Once again, the shadow Chancellor says that he will provide the numbers, but on every single occasion he has failed to do so. He did that again yesterday after the Budget, and he will no doubt keep doing it for as long as he feels that he can get away with it. It is no surprise that, while we are building a Britain that is fit for the future, Labour is planning a run on the pound. Yesterday, the Chancellor stood at the Dispatch Box and laid out a compelling vision for housing and public services and for making this a country that works for everyone. Today, the shadow Chancellor appears, again peddling a bankrupt ideology that will bankrupt the country and take our schools and hospitals with it. His reckless plans would drive up interest rates and unemployment. He claims to be on the side of the many, but his policies would make it harder for people to pay their rent or their mortgage and harder for ordinary working people to save up for a home of their own.
Whenever the shadow Chancellor speaks, he tries to paint a picture of a fading, failing, divided nation. He talks down our economy, our prospects, our public services and our people. It suits his purpose, I suppose, but the country that he describes is not the country I recognise. When I look at the world that my parents grew up in—no electricity, no plumbing, and my mother was not even allowed to go to school—it reminds me again just how lucky I am to have been born British; how lucky we all are to have been born British.
We have one of the world’s biggest, most successful economies. We speak the language of global business, the language of the world wide web—the world wide web that we invented. We are home to more Nobel prize winners than every country bar one. Our legal system is the most respected in the world. We are unrivalled in art, culture and the creative industries. The NHS is the envy of countless nations. We have given the world everything from the steam engine to Shakespeare and even the glorious game of cricket. We may not be the biggest or the brashest, but Britain is, without doubt, the best country in the world in which to work, play, learn and live. A country with an incredible history, and an amazing future still to come. This Budget builds on that history and embraces that future. This is a country of which we should be proud, and this is a Budget that truly does it justice, and I commend it to the House.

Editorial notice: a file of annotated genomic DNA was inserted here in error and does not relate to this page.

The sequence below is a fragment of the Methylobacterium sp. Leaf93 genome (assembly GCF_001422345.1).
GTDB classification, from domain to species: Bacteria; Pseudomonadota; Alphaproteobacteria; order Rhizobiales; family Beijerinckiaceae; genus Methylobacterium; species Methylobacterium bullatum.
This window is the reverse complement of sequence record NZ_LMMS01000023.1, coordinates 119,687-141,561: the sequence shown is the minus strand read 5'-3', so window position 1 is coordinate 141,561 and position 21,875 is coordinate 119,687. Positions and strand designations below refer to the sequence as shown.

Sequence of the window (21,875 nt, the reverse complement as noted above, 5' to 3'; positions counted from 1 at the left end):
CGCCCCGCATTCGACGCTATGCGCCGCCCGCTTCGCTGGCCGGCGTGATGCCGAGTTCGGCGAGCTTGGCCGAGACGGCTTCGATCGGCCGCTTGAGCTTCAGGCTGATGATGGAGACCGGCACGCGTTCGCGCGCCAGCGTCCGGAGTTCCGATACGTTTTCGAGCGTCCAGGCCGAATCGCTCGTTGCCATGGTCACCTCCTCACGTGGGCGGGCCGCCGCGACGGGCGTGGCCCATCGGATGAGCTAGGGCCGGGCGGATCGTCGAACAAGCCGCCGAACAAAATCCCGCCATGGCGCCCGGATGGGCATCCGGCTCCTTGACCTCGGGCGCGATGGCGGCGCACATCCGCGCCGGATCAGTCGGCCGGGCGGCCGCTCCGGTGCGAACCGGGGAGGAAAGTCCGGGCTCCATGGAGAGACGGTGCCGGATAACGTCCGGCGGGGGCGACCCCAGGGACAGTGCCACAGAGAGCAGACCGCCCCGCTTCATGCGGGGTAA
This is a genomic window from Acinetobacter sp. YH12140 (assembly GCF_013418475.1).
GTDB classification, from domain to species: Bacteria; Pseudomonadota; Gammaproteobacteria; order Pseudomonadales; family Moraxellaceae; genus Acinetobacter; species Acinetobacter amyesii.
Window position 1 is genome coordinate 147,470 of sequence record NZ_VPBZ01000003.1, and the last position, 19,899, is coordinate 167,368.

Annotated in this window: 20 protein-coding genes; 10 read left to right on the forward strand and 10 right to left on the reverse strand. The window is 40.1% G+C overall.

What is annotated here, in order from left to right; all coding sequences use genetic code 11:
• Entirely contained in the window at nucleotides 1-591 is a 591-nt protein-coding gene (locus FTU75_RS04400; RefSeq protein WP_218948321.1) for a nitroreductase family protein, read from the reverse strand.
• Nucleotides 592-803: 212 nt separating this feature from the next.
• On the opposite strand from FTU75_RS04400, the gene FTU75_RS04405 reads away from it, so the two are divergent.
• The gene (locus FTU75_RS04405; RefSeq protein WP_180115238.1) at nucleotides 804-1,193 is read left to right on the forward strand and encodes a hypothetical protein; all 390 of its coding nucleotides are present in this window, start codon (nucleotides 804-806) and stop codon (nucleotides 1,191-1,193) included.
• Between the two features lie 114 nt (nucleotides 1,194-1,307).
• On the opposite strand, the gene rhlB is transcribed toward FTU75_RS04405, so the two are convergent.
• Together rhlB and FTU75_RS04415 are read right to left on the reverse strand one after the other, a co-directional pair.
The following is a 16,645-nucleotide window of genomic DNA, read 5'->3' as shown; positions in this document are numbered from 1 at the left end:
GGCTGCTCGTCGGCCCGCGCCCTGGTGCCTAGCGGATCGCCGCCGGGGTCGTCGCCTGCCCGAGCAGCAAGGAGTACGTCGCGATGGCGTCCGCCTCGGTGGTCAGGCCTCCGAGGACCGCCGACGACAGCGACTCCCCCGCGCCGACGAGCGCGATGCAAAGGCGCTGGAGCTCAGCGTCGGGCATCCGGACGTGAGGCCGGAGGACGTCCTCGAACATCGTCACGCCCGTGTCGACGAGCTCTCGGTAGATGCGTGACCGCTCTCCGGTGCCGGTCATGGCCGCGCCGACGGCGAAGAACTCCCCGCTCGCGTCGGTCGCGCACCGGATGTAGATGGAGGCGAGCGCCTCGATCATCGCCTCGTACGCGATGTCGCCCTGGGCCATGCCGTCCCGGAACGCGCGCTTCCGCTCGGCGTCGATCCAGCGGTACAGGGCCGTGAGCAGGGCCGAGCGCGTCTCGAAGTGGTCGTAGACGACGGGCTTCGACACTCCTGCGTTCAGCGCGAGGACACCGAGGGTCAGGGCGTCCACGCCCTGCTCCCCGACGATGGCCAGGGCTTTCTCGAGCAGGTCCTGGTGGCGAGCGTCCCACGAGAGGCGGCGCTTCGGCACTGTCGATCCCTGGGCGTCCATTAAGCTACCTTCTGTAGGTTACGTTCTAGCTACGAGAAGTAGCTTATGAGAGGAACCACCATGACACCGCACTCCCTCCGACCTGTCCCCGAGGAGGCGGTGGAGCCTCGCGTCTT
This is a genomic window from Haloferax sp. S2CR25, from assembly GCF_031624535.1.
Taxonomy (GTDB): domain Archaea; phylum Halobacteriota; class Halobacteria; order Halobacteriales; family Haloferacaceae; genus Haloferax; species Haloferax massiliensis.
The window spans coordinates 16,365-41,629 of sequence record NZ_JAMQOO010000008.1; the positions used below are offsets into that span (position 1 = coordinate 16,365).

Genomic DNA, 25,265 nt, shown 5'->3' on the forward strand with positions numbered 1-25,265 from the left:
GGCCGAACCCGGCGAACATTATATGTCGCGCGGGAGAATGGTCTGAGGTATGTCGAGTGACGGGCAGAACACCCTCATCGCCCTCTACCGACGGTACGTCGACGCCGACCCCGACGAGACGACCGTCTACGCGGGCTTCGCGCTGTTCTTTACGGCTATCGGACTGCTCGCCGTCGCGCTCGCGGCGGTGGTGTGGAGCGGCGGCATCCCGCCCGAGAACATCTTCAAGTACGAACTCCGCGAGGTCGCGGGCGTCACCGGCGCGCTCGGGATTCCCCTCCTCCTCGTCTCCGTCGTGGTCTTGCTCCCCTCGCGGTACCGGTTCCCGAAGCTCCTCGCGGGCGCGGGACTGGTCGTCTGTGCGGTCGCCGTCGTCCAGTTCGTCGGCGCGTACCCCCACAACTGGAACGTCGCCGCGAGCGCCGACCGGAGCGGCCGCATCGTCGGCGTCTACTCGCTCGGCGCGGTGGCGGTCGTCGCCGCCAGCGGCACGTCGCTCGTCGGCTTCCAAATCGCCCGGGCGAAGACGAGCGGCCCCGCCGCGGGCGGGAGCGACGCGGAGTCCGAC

It is an honour to speak on behalf of the Scottish National party on this second day of debate on the second 2017 Budget.
This Budget is no better than the last one. The UK Government are in chaos. Cabinet infighting means that they are hamstrung and unable to take even the most basic decisions. Brexit, and the likely economic fall-out, is set to have a dramatic impact on the household budgets of very many people. Unlike the Government, the Office for Budget Responsibility has taken that threat seriously and downgraded our GDP figures accordingly. That is the worst downgrade in the OBR’s projections since its creation seven years ago.
The outlook for GDP growth is worse on all counts than even the OBR’s projections in spring. GDP might seem like an ethereal concept to people, and unrelated to their daily lives, but here are the ramifications of this drastic downgrading. The Resolution Foundation has said that it equates to £1,000 a year in wages, which is £19 a week less to spend on essentials such as food and electricity. How will low-income families cope if their spending is slashed by an extra £19 a week? The TUC has pointed out that that is an £800 decrease in wages even from the prediction in March. The Fraser of Allander Institute reported that the GDP damage of a hard Brexit could cost Scotland 80,000 jobs. That is 80,000 people not paying tax to the Treasury; 80,000 folk having to struggle through the jobcentre system, and whose journey back to employment has been made even more painful and less dignified by the number of jobcentres closed by this UK Government.